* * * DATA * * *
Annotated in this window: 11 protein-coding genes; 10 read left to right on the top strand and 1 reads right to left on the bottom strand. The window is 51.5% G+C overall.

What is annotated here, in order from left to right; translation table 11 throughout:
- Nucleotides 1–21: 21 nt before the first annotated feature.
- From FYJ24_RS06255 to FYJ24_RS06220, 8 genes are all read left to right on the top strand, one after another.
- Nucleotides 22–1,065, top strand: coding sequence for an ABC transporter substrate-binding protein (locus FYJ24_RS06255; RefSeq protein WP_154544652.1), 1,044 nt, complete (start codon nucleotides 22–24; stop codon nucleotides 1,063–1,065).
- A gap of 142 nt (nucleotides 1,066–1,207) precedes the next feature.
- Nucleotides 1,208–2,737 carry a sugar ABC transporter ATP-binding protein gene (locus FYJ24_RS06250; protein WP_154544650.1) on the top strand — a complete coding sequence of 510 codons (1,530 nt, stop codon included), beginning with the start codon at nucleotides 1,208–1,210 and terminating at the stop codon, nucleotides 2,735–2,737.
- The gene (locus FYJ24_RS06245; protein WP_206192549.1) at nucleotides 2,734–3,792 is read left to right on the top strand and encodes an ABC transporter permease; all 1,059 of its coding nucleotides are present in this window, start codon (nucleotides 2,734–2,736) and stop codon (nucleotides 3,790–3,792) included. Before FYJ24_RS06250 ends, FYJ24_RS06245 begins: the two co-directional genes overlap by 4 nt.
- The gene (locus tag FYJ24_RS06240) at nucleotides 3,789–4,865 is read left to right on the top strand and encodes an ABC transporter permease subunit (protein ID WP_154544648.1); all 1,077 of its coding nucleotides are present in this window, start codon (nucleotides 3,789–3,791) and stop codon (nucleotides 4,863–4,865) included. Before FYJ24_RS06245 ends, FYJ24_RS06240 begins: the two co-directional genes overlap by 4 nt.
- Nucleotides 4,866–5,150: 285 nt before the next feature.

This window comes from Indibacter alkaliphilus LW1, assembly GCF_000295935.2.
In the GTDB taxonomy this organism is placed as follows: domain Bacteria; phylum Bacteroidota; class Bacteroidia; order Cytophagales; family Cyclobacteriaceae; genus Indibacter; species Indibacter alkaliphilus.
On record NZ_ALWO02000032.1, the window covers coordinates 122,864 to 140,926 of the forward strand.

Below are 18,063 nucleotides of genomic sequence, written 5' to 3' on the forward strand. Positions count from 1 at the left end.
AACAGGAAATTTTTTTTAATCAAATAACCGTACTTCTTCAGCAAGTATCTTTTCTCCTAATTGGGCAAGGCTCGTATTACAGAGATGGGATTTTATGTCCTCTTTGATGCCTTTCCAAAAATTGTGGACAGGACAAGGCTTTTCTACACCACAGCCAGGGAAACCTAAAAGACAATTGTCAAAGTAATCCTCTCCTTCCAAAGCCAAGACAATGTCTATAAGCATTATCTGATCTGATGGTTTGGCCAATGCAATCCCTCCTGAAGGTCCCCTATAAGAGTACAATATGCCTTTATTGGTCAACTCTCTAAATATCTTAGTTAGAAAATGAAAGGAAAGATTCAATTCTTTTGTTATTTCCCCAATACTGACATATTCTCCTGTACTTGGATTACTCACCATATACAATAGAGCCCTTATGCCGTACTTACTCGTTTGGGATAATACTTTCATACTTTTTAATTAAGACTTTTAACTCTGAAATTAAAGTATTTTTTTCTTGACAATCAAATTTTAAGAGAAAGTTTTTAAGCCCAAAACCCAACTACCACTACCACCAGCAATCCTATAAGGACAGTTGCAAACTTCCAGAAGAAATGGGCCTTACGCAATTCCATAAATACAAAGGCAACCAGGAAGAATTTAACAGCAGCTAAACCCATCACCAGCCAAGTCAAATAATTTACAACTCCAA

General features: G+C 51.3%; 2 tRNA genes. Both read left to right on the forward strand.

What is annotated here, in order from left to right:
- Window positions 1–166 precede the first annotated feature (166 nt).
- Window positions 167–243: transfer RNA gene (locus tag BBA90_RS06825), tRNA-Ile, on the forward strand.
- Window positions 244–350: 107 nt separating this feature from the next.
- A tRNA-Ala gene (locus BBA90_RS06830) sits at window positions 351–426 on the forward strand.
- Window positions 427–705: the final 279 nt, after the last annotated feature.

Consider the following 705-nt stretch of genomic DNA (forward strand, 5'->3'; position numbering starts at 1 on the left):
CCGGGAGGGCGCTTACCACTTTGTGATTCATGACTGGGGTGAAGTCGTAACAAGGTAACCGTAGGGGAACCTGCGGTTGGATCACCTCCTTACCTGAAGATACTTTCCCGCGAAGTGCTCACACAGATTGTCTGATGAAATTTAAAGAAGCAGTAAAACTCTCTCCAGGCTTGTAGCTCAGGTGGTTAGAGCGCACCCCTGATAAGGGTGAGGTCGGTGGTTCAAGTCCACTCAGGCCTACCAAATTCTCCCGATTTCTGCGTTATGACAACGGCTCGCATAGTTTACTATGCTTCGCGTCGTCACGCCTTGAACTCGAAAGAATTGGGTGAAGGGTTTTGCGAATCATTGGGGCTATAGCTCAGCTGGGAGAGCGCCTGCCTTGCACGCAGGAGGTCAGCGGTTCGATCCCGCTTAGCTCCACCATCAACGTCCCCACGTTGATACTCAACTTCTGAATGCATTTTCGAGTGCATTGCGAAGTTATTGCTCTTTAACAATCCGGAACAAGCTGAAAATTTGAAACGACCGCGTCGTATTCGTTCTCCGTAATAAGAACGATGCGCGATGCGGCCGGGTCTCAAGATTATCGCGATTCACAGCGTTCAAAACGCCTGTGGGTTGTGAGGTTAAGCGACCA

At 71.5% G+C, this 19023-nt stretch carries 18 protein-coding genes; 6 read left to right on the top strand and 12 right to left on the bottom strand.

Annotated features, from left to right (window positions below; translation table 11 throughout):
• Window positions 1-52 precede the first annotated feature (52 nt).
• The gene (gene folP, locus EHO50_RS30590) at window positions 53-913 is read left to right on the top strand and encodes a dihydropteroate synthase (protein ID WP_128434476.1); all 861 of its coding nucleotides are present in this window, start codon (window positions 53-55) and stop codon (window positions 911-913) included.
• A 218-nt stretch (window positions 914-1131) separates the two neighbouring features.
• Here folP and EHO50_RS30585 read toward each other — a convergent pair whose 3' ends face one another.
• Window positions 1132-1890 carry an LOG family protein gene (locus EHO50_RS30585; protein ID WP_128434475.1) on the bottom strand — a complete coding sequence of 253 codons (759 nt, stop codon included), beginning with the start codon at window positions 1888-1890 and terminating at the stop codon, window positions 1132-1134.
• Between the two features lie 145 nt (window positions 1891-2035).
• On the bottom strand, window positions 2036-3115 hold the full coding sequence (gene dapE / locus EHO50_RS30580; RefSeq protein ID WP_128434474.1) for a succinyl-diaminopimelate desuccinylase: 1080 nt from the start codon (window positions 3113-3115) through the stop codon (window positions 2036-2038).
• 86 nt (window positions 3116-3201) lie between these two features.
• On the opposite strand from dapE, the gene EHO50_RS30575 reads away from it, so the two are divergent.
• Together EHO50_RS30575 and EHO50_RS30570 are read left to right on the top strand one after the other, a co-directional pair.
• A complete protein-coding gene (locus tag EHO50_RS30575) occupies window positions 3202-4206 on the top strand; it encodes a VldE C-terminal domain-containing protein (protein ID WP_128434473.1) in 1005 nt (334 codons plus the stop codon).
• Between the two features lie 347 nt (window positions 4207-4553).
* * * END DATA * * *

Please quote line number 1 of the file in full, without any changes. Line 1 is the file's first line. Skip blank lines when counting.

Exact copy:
Annotated in this window: 11 protein-coding genes; 10 read left to right on the top strand and 1 reads right to left on the bottom strand. The window is 51.5% G+C overall.